Gonorrhea is a sexually transmitted disease (STD) caused by N. gonorrhea, which can infect the genital tract, rectum, or pharynx. One complication of this STD is the spread of the bacterial pathogen to the blood and other sites. This is known as gonococcemia, which is also referred to as disseminated gonococcal infection. Disseminated disease affects up to 3% of individuals with gonorrhea  and develops within 2 to 3 weeks after a primary genital infection .
The clinical picture of gonococcemia will typically feature a rash, polyarthralgia, and tenosynovitis , although not all three have to be present for the diagnosis. Cutaneous manifestations are described below. The arthralgia encompasses numerous, asymmetrical joints and is typically associated with sterile culture from synovial fluid  . Polyarthralgia and tenosynovitis more commonly involve the joints of the hands and feet such as wrists and ankles .
The risk factors for gonococcemia include the female gender, multiple sexual partners, pregnancy, menses, low socioeconomic status, intravenous drug use, HIV, hypocomplementemia, and systemic lupus erythematosus .
The patient's vital signs are notable for a low-grade fever. With regards to the rash, the skin lesions are characterized as vesicular, maculopapular, pustular or vesicular and they appear on the limbs, palms, soles, and trunk . Remarkable findings on the musculoskeletal exam include tenderness and erythema of the involved joints and tendon sheaths as well as limited range of motion.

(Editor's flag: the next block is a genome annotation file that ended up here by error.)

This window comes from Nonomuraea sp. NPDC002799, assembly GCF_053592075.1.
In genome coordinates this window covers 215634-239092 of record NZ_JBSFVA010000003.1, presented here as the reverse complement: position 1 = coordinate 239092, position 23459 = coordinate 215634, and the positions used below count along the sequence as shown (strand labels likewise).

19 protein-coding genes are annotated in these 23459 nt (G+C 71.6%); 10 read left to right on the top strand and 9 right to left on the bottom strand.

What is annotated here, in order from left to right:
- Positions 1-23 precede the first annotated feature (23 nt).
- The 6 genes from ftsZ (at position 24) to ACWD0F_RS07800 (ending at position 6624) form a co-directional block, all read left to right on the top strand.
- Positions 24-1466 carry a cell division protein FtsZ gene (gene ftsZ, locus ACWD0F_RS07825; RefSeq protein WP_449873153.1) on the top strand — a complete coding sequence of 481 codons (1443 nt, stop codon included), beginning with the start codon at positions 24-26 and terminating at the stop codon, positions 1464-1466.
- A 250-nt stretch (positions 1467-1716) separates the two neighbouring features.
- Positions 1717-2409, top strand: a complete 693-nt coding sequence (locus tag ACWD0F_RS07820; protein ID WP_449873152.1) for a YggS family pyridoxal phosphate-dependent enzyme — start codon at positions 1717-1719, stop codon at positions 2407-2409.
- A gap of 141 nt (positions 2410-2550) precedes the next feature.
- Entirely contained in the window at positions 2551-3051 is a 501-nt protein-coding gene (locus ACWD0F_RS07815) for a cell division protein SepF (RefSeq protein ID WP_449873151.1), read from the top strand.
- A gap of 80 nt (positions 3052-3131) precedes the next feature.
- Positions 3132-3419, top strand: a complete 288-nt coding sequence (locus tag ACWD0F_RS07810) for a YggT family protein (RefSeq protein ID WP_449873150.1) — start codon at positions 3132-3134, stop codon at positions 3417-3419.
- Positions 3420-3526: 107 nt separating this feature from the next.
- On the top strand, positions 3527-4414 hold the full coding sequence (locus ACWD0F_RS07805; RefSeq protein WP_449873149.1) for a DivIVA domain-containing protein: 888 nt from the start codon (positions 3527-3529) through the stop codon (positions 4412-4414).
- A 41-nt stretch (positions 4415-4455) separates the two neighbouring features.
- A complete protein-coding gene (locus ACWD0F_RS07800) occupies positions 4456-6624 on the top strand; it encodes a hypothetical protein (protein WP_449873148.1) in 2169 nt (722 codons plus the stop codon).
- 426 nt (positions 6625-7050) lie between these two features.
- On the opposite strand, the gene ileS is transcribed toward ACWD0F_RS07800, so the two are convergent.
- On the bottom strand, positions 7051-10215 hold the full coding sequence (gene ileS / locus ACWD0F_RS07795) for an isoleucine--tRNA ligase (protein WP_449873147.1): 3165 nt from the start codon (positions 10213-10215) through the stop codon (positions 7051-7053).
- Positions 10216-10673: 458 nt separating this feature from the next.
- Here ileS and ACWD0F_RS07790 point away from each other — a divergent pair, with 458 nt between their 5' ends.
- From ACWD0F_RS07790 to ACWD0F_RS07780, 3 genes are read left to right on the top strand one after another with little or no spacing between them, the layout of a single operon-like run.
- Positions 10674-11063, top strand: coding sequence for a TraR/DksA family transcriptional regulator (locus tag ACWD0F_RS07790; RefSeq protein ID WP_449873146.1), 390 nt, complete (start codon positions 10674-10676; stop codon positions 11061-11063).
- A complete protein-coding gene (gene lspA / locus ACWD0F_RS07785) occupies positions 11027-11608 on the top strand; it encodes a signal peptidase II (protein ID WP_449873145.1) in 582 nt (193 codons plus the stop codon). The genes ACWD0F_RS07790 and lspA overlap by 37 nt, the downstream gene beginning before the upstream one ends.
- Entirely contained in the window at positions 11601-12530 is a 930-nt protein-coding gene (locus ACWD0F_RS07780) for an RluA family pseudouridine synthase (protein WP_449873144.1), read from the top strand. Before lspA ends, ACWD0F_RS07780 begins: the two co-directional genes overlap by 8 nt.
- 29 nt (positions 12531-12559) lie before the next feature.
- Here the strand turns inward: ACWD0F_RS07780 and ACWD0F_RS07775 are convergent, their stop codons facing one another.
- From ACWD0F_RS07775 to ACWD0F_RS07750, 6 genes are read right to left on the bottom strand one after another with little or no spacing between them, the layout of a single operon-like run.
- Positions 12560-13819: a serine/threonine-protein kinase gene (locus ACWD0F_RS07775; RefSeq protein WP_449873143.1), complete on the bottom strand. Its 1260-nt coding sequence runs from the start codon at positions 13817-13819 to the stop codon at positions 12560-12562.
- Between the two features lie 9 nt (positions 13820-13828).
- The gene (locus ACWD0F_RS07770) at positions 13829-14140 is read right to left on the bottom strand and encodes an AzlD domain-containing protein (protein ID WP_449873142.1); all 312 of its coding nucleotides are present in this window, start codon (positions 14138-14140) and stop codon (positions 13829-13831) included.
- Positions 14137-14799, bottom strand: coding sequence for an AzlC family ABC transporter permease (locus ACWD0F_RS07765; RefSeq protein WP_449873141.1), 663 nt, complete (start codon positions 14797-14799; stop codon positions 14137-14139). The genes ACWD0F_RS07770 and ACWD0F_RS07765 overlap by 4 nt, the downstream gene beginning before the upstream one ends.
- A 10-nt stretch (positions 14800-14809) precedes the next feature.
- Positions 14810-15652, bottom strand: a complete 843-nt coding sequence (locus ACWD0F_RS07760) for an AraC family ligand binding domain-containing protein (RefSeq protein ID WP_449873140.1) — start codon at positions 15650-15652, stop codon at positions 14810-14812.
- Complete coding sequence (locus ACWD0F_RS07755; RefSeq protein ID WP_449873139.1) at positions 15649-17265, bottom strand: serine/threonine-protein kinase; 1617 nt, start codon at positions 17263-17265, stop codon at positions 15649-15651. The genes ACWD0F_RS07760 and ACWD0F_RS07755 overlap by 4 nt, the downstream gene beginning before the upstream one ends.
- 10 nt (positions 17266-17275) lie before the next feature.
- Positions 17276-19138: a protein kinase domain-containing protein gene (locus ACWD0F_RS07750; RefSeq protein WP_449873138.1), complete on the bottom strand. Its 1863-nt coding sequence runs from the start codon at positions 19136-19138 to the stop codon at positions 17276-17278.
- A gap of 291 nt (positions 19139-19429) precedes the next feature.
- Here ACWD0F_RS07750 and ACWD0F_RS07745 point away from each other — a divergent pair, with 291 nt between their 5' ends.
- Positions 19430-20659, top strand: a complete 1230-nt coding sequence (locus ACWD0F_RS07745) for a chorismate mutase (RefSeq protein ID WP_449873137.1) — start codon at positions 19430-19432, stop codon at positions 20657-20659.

As a frequent cause of medical visits in young sexually active adults , gonococcemia should be suspected when an individual in this population presents with at least a rash and tenosynovitis . Moreover, it is paramount to diagnose and treat these patients promptly to prevent complications. The workup is composed of the patient's history and risk factors, physical exam, and the appropriate studies.
The microbial diagnostic tools include culture and/or nucleic acid amplification tests (NAATs) of samples obtained from the genital tract, extragenital sites, blood, synovial fluid, skin, and cerebrospinal fluid if applicable  . Also, blood and joint fluid specimens should be assessed with a Gram stain.
With regards to the results, negative findings do not rule out the diagnosis of gonococcemia. For example, joint aspirates, skin lesions, and blood cultures are commonly sterile in these patients   while asymptomatic sites may demonstrate an infection .
Further important studies include a complete blood count (CBC), which may reveal mild leukocytosis, and erythrocyte sedimentation rate (ESR), which can be slightly elevated.
The United States Preventive Services Task Force (USPSTF) recommends screening for the presence of concurrent STDs such as chlamydia, syphilis, and HIV . Additionally, women of reproductive age with STDs should have a pregnancy test.